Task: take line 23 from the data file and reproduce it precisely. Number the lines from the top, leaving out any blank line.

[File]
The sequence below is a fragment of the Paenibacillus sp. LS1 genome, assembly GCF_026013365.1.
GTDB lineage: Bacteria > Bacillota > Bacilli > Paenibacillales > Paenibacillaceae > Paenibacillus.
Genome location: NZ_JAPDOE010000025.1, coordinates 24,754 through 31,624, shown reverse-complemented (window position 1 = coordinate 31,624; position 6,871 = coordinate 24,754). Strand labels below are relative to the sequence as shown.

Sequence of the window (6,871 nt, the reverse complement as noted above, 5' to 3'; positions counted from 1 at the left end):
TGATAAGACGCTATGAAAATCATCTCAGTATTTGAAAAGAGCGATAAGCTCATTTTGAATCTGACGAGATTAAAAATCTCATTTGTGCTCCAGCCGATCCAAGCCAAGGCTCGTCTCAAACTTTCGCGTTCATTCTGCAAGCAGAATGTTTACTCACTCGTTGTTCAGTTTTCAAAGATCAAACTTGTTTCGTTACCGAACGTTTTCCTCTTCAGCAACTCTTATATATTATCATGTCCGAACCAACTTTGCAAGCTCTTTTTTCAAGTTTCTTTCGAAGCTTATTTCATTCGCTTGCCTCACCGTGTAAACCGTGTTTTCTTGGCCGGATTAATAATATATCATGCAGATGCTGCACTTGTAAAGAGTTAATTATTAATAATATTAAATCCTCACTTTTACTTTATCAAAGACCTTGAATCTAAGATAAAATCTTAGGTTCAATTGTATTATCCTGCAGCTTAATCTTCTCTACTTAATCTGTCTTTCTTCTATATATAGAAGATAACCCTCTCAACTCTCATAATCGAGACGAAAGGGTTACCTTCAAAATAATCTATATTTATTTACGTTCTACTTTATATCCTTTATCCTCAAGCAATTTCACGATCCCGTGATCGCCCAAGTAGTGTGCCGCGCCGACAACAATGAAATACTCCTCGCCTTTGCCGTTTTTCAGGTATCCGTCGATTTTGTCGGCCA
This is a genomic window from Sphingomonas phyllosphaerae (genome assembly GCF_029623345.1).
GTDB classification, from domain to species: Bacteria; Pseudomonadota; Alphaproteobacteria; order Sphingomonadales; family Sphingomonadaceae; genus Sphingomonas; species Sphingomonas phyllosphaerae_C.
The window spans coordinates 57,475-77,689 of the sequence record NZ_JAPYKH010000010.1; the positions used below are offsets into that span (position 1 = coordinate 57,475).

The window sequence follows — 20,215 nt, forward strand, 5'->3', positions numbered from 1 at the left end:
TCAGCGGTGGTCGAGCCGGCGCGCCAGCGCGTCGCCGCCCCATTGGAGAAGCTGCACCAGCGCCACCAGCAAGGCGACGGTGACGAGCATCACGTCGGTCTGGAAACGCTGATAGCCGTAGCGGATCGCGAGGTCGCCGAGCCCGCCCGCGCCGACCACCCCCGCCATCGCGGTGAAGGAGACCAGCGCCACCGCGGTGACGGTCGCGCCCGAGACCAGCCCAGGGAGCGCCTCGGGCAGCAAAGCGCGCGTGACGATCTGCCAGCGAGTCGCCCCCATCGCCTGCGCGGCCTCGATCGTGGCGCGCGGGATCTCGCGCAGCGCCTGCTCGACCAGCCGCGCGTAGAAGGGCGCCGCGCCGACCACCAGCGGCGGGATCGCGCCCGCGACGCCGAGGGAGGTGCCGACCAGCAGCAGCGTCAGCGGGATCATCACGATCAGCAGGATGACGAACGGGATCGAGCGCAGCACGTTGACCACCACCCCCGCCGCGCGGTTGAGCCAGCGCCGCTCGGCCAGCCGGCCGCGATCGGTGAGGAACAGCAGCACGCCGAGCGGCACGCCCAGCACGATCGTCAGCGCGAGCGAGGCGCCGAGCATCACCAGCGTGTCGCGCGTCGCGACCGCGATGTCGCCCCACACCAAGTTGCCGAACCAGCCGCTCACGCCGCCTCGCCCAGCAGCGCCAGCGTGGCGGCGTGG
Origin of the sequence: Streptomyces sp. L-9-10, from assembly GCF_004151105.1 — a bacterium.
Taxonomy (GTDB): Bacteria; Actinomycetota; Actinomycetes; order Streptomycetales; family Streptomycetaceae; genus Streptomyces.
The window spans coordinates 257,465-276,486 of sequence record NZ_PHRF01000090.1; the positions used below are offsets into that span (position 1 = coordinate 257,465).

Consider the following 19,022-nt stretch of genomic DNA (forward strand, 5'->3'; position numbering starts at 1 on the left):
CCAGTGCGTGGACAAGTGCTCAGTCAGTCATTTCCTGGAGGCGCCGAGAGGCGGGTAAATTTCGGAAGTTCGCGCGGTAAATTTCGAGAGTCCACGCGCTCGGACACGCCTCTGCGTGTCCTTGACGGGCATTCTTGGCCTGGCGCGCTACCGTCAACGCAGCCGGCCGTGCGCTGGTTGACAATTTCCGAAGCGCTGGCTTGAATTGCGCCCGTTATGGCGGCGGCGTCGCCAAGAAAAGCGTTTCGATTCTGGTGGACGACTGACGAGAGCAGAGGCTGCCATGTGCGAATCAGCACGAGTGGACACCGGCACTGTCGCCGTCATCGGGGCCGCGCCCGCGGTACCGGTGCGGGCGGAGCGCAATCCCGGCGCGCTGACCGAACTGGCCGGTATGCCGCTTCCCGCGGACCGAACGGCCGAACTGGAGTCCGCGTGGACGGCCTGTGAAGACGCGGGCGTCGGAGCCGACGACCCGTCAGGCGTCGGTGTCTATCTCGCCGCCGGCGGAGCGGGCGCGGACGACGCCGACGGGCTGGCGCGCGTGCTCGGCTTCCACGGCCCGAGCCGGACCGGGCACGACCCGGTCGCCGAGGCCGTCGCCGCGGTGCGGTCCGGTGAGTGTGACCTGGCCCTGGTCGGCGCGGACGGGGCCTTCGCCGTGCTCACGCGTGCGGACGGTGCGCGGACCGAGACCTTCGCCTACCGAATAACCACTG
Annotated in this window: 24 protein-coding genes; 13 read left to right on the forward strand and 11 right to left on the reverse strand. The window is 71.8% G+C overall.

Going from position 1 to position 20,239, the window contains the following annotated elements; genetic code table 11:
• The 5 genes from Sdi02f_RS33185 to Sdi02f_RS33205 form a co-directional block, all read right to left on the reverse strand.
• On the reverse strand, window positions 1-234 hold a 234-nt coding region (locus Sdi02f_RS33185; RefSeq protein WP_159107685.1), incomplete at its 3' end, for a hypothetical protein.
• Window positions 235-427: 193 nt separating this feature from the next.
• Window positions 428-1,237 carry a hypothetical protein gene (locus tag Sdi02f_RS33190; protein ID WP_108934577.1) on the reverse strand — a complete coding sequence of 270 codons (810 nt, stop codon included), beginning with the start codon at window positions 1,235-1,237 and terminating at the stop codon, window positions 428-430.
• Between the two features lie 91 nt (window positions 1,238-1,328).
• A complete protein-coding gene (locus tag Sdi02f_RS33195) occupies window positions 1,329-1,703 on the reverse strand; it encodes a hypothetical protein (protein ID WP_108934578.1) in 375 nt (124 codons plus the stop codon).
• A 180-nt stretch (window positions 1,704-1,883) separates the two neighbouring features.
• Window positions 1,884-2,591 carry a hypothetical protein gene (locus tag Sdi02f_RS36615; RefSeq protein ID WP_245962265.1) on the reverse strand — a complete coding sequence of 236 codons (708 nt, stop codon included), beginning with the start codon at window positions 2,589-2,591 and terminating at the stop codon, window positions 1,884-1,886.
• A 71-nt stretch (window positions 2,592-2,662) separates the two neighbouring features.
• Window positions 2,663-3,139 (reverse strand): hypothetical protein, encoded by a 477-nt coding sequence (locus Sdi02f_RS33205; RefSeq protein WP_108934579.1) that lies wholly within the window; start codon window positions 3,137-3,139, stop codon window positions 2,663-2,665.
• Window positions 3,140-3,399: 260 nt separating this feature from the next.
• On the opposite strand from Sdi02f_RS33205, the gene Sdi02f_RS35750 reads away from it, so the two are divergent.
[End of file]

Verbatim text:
• A complete protein-coding gene (locus tag Sdi02f_RS33195) occupies window positions 1,329-1,703 on the reverse strand; it encodes a hypothetical protein (protein ID WP_108934578.1) in 375 nt (124 codons plus the stop codon).